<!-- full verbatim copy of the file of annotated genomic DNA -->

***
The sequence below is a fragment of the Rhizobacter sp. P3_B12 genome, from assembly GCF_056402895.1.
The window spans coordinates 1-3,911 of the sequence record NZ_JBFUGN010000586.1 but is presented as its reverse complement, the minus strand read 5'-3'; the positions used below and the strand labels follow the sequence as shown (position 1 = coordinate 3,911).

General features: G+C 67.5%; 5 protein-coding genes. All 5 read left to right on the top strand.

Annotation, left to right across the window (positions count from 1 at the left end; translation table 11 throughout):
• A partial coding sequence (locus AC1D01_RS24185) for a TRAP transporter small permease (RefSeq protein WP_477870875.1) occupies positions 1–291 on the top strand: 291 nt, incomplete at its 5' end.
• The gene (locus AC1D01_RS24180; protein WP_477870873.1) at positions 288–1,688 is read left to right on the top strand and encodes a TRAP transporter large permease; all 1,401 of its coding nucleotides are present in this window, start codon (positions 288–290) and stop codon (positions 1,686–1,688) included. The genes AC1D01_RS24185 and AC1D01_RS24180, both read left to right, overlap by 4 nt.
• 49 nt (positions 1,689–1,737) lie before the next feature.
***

The sequence below is a fragment of the Rhizobacter sp. P3_B12 genome, from assembly GCF_056402895.1.
The window spans coordinates 1-3,911 of the sequence record NZ_JBFUGN010000586.1 but is presented as its reverse complement, the minus strand read 5'-3'; the positions used below and the strand labels follow the sequence as shown (position 1 = coordinate 3,911).

General features: G+C 67.5%; 5 protein-coding genes. All 5 read left to right on the top strand.

Annotation, left to right across the window (positions count from 1 at the left end; translation table 11 throughout):
• A partial coding sequence (locus AC1D01_RS24185) for a TRAP transporter small permease (RefSeq protein WP_477870875.1) occupies positions 1–291 on the top strand: 291 nt, incomplete at its 5' end.
• The gene (locus AC1D01_RS24180; protein WP_477870873.1) at positions 288–1,688 is read left to right on the top strand and encodes a TRAP transporter large permease; all 1,401 of its coding nucleotides are present in this window, start codon (positions 288–290) and stop codon (positions 1,686–1,688) included. The genes AC1D01_RS24185 and AC1D01_RS24180, both read left to right, overlap by 4 nt.
• 49 nt (positions 1,689–1,737) lie before the next feature.